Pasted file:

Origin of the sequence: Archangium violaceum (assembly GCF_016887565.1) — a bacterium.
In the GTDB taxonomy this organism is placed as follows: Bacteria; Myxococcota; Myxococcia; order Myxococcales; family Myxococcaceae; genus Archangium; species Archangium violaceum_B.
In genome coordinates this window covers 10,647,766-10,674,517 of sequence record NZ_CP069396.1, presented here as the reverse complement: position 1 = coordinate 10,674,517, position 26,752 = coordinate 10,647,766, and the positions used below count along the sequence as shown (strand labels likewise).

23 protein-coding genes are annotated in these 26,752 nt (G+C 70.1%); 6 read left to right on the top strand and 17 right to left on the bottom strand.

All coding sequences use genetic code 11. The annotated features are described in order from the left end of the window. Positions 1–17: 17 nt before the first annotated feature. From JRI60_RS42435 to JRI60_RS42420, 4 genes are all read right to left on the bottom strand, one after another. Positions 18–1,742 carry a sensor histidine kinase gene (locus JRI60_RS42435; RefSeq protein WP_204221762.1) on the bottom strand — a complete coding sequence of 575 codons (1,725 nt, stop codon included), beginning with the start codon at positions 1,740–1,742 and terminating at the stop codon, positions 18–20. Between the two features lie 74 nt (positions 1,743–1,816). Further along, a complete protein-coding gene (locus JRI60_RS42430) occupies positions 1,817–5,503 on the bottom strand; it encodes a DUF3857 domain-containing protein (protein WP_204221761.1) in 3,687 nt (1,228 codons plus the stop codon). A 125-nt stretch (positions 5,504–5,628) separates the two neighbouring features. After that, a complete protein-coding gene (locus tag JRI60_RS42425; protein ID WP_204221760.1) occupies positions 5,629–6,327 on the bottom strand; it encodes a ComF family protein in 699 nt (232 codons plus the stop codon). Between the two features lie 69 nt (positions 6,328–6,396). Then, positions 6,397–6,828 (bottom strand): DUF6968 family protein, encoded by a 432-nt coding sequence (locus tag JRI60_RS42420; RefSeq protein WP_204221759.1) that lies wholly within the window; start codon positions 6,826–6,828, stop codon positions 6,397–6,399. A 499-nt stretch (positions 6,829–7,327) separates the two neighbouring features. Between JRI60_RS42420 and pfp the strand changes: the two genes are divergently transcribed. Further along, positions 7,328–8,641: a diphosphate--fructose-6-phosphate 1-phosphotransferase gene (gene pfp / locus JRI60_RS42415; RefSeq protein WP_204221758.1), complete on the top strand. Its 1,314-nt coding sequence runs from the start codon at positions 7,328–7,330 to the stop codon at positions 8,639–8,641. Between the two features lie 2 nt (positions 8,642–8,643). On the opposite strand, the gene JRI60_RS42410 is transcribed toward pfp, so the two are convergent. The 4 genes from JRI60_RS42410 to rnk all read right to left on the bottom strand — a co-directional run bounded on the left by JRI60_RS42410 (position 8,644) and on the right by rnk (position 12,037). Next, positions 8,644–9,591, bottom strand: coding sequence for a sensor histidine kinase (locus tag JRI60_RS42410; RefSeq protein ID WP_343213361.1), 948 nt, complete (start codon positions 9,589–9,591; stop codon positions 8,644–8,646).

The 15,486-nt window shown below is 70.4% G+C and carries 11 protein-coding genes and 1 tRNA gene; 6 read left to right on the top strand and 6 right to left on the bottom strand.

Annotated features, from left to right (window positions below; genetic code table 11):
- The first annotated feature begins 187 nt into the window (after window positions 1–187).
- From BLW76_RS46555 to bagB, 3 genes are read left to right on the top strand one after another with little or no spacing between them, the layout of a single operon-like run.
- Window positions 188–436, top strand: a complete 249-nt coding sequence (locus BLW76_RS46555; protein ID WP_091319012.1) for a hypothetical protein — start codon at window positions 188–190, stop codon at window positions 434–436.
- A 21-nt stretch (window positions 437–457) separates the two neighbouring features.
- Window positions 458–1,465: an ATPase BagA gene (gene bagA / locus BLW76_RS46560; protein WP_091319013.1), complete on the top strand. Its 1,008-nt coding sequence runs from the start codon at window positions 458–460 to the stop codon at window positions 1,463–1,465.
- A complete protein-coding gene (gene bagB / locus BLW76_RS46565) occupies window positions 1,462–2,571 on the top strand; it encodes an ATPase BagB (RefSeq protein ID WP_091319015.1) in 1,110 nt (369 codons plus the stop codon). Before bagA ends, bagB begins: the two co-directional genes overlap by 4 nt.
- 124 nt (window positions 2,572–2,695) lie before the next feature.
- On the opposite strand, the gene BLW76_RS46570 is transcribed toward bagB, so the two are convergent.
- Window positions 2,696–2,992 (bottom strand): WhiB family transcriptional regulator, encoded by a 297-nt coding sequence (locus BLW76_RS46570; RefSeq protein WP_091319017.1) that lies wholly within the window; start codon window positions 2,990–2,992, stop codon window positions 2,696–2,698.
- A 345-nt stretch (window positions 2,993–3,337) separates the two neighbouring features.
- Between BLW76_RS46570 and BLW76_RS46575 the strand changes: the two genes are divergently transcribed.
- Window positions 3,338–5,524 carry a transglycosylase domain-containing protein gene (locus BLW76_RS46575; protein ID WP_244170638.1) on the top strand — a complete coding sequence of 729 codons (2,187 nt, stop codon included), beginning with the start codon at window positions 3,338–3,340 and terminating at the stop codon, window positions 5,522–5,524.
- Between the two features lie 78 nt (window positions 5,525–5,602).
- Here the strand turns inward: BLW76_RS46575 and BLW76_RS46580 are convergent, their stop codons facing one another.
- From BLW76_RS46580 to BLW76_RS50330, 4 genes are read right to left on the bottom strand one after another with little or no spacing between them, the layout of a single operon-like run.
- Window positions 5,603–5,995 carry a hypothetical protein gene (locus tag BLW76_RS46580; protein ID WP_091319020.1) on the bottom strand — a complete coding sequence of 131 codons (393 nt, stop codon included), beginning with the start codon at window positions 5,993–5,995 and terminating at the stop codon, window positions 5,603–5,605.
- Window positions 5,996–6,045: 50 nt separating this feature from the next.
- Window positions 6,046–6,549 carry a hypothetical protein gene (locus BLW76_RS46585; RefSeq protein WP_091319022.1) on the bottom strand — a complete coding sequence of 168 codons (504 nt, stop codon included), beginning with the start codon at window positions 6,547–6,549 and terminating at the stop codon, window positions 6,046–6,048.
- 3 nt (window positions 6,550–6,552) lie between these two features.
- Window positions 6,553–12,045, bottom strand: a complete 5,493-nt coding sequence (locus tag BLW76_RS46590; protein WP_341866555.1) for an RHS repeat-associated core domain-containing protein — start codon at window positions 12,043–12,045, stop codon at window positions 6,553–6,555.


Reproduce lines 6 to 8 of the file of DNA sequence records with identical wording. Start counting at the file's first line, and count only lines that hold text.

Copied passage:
The 15,486-nt window shown below is 70.4% G+C and carries 11 protein-coding genes and 1 tRNA gene; 6 read left to right on the top strand and 6 right to left on the bottom strand.

Annotated features, from left to right (window positions below; genetic code table 11):
- The first annotated feature begins 187 nt into the window (after window positions 1–187).